The Sprawl’s Missing Move

Cyberpunk image of someone shopping at a kiosk

Ai Art image (“Cyberpunk Shopping Kiosk”)

We finished a really fun campaign of The Sprawl a while back, and it’s been rattling around in my mind. It’s a great game, but it has a few assumptions and structures which are essential to play that have some inobvious elements. The one that sits most strongly in my mind is the Hit the Street move.

This is the move that players use to get things like gear and information. It’s one of the big drivers of play because as a move it’s a generator of problems and motivations to bring things to life, and it’s also the gateway to other moves like getting cyberware. However, it can feel a little odd to invoke for things that seem like they should be much lower stakes or a normal part of life. I know that I, at least, was a little bit leery to engage it for the simple reason that it’s a bit like playing with fire. I was happy to do it when I was looking for that sort of scene, but in other situations, it felt like too much.

And that was a very practical problem. Because we didn’t use the move as much, it also meant we didn’t use the Create a Contact move nearly as often as we could have, and in turn, that meant we gave up one of the more fun knobs in the game. Now, for our particular game, it worked out ok because we had a number of invisible compensations, but that doesn’t seem like a very sustainable solution.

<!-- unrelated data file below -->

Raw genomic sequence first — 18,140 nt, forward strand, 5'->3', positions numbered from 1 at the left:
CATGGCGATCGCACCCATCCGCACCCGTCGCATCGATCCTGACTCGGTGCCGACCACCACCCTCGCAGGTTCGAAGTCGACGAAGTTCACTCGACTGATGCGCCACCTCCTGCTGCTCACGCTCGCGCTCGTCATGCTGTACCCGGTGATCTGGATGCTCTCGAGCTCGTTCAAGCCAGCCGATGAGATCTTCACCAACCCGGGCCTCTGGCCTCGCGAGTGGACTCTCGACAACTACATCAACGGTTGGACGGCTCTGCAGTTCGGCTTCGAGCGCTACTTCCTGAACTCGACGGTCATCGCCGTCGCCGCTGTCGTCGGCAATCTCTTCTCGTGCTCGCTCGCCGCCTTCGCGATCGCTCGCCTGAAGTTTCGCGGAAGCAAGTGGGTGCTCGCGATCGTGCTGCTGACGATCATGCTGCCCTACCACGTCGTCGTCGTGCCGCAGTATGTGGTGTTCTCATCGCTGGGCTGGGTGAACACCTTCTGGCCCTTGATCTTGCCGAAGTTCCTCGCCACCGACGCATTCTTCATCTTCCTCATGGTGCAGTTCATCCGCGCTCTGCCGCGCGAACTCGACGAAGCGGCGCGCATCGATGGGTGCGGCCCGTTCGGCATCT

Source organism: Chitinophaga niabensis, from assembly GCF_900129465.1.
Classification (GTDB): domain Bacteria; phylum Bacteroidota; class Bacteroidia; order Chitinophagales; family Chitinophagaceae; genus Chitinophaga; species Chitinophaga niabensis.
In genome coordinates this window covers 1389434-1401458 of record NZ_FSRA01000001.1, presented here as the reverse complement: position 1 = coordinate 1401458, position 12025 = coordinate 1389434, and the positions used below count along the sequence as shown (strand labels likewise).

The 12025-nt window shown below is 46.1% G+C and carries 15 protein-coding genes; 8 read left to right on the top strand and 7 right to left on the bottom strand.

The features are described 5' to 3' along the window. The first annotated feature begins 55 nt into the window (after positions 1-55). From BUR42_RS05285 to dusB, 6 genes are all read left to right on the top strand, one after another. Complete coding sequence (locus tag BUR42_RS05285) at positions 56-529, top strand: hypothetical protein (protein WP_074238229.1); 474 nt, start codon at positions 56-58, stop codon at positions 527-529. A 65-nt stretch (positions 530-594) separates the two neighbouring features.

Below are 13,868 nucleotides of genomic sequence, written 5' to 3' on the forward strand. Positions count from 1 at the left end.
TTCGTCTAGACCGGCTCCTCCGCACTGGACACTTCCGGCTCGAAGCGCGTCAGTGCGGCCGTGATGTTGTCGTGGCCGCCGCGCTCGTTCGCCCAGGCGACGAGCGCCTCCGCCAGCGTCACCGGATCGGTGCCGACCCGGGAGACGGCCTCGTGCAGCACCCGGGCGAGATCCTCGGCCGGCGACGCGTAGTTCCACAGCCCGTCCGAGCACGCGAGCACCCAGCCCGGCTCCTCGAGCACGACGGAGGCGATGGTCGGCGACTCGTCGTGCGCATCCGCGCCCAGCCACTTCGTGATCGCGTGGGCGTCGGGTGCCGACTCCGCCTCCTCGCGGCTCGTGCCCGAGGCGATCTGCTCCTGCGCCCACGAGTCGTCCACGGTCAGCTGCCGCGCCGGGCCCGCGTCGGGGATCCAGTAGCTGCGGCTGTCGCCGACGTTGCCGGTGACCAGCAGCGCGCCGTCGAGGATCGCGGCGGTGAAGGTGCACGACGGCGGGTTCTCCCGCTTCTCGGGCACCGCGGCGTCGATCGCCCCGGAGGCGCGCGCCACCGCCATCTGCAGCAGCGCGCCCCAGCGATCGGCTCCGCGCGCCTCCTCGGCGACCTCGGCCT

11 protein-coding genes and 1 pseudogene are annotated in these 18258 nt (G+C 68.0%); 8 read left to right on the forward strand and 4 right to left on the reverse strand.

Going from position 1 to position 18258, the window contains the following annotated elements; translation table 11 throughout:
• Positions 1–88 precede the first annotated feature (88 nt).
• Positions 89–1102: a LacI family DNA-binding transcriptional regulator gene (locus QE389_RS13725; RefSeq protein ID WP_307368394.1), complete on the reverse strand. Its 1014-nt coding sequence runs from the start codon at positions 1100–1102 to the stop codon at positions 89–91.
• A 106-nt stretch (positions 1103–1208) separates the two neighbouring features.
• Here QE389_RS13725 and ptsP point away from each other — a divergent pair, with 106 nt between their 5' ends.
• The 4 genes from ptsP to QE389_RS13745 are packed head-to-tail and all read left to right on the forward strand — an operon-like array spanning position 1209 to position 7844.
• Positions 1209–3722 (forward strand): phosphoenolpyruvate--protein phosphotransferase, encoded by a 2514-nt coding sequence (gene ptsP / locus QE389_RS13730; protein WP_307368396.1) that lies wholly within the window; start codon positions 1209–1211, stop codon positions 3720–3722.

The trick, I think, is to add one more basic move to the game (as well as a couple more item tags). It’s a very simple move, and critically, it’s a move that I think you can safely introduce to any Sprawl game without concern because there’s a good chance it will never get used, but by never getting used, it still provides value.

Sounds weird, yes. But roll with me – here’s the move

Hit the Kiosk (Cred)

When you go to to the store to buy something like a civilian, you can spend cred to buy gear or other services.

    • Any gear acquired has the legit tag
    • If you spend an extra 50% (round up) the gear has the luxe tag
    • If you double the cost (minimum final cost of 4 cred) cred, it has the super luxe tag.
    • You can use this move to buy cyberware without making the Go Under The Knife move. If so, the but the cyberware has the owned tag.

So, there you go. For color “the Kiosk” is really any shopping opportunity, ranging from a high end showroom to whatever your amazon equivalent is, and if your cyberpunks want to be good consumers, then shopping is a breeze. Most of these things even come with free shipping! Why would you ever Hit the Streets and deal with all that uncertainty?

New Tags

Luxe – It’s really nice, and obviously so. Exactly HOW it’s nice is up to you. It might be more obviously decorated or of a fancier brand. Perhaps it’s a limited edition, ultra rare collectors item. Whatever it is, anyone in the know is going to notice.

Super Luxe Oh, sure, that ultra rare collectors item is nice, but did you know the creator had 5 initial prototypes with unique engraving and three of them were destroyed in a workshop explosion, and the rest of the line is based off the remaining two? One of them is in that big glass case in the foyer of HQ. Oh, the other? Well, let me show you something.